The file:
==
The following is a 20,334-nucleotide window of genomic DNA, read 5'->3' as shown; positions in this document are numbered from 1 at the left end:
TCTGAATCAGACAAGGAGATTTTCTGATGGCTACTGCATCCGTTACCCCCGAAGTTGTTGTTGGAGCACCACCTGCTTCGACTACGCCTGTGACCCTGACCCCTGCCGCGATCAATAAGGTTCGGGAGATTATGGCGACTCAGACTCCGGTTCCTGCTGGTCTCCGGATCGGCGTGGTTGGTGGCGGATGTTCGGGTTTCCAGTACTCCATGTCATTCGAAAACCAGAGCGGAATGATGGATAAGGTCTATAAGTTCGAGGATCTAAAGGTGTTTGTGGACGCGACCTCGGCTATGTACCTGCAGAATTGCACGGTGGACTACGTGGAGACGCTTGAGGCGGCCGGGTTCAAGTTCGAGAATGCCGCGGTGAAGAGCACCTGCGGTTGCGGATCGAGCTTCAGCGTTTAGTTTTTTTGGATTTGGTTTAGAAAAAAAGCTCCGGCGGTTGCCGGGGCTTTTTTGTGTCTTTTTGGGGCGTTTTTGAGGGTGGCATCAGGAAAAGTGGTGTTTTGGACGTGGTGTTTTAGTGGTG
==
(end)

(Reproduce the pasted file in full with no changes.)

The following is a 20,334-nucleotide window of genomic DNA, read 5'->3' as shown; positions in this document are numbered from 1 at the left end:
TCTGAATCAGACAAGGAGATTTTCTGATGGCTACTGCATCCGTTACCCCCGAAGTTGTTGTTGGAGCACCACCTGCTTCGACTACGCCTGTGACCCTGACCCCTGCCGCGATCAATAAGGTTCGGGAGATTATGGCGACTCAGACTCCGGTTCCTGCTGGTCTCCGGATCGGCGTGGTTGGTGGCGGATGTTCGGGTTTCCAGTACTCCATGTCATTCGAAAACCAGAGCGGAATGATGGATAAGGTCTATAAGTTCGAGGATCTAAAGGTGTTTGTGGACGCGACCTCGGCTATGTACCTGCAGAATTGCACGGTGGACTACGTGGAGACGCTTGAGGCGGCCGGGTTCAAGTTCGAGAATGCCGCGGTGAAGAGCACCTGCGGTTGCGGATCGAGCTTCAGCGTTTAGTTTTTTTGGATTTGGTTTAGAAAAAAAGCTCCGGCGGTTGCCGGGGCTTTTTTGTGTCTTTTTGGGGCGTTTTTGAGGGTGGCATCAGGAAAAGTGGTGTTTTGGACGTGGTGTTTTAGTGGTG